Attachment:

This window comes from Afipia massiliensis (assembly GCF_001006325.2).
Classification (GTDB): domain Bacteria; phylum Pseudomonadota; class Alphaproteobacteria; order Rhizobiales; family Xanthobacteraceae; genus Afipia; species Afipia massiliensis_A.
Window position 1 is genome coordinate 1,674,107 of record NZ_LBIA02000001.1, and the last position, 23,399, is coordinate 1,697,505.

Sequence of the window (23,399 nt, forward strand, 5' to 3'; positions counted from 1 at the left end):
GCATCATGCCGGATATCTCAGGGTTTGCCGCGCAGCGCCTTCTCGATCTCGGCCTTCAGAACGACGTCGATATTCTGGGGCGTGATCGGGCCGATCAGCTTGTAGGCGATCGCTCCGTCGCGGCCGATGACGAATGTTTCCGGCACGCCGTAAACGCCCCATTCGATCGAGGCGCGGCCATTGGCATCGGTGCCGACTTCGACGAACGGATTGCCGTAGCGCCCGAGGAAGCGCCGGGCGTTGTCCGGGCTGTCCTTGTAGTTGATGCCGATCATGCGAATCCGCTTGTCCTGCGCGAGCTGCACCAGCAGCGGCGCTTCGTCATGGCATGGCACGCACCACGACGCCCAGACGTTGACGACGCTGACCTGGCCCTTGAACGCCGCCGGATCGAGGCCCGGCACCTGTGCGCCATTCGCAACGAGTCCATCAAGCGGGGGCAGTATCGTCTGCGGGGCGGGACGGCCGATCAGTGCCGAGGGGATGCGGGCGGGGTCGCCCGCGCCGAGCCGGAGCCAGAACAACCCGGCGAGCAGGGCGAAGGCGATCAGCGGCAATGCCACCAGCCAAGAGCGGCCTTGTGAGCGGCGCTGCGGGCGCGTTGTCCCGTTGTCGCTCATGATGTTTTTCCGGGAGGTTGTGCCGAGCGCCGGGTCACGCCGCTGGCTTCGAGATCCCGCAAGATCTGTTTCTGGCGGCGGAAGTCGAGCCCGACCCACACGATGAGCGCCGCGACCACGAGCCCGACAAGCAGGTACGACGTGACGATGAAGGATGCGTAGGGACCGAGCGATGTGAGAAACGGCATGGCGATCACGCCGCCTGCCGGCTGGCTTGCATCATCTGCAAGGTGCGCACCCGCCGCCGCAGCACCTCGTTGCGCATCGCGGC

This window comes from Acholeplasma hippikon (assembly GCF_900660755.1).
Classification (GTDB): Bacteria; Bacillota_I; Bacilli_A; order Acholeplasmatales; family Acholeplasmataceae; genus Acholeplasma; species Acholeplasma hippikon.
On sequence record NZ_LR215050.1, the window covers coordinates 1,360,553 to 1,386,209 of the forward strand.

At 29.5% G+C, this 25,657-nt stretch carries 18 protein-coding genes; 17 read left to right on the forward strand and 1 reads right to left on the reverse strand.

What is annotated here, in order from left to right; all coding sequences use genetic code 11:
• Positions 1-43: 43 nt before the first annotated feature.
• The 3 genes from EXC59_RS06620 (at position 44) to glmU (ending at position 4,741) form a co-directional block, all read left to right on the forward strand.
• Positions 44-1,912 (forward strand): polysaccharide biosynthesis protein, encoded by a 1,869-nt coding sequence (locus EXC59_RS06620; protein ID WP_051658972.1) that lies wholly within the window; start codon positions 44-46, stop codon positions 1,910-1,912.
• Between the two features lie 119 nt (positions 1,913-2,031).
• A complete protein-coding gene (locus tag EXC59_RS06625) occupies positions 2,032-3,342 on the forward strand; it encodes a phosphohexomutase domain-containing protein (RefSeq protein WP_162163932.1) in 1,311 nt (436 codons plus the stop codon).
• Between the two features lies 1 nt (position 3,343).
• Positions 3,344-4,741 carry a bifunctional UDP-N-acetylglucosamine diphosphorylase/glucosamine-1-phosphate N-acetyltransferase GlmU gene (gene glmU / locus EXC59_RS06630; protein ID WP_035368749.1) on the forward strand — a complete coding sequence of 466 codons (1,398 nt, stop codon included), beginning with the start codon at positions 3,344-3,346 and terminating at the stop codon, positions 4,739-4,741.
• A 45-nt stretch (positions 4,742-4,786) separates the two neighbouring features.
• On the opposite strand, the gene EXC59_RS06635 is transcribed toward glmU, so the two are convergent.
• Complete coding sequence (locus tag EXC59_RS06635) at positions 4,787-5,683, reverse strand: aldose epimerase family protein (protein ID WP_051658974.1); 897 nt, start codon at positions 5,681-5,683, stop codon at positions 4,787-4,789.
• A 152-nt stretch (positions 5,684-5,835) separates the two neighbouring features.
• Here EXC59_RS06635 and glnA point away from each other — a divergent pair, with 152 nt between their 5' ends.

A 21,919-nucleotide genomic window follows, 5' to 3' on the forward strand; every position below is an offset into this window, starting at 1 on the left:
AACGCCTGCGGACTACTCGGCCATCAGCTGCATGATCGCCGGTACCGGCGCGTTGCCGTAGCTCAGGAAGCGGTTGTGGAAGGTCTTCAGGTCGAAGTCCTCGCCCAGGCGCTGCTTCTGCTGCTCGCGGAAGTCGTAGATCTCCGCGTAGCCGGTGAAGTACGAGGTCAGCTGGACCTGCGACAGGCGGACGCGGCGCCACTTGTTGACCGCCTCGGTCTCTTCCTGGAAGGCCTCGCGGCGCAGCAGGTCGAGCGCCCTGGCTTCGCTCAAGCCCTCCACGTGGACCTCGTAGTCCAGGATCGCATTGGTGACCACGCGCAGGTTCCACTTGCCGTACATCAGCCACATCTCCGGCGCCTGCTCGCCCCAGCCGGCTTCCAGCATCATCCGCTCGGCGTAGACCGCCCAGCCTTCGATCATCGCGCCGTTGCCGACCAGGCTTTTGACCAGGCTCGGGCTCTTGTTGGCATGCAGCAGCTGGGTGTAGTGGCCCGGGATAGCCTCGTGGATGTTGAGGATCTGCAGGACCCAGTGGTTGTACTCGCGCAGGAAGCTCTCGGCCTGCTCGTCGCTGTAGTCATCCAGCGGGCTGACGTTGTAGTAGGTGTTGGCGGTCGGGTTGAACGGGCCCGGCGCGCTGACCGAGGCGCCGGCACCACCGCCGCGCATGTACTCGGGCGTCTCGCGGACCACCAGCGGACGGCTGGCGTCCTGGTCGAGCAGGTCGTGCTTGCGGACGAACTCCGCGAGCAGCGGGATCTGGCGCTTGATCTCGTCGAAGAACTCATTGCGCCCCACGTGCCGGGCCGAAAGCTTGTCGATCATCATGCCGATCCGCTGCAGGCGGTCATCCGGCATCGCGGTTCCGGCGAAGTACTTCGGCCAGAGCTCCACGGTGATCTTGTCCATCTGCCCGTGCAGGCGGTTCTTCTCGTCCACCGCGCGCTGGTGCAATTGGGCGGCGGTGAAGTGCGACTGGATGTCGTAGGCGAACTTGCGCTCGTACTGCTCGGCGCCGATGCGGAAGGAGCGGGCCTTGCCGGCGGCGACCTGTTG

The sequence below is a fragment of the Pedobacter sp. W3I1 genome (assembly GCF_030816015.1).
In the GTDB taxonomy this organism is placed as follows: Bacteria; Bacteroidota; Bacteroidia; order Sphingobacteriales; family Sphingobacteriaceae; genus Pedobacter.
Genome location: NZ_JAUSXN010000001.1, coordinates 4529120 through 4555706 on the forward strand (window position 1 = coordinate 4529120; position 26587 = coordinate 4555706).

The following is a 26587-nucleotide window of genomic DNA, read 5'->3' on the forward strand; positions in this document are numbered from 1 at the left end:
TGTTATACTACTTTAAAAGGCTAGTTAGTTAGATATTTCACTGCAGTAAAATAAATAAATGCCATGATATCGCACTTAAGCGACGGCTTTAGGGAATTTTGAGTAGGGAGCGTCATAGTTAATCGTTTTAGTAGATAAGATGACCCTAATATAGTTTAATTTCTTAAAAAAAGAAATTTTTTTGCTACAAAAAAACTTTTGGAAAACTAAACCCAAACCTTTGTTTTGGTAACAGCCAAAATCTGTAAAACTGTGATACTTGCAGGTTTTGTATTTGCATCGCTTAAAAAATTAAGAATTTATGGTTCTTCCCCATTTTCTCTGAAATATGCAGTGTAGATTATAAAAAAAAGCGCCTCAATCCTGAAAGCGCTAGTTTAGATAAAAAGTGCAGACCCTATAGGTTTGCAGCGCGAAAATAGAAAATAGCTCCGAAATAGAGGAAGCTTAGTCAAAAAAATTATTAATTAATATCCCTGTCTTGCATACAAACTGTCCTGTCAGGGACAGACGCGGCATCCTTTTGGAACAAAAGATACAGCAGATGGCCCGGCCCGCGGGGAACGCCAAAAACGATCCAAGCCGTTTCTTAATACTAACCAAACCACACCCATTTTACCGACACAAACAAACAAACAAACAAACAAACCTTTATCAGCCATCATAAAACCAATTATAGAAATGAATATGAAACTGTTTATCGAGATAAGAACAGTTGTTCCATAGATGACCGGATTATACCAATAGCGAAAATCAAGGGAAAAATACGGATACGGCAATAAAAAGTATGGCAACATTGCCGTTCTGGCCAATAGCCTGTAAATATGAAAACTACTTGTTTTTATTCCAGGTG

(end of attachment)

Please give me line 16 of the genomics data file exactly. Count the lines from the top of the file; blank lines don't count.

• Between the two features lies 1 nt (position 3,343).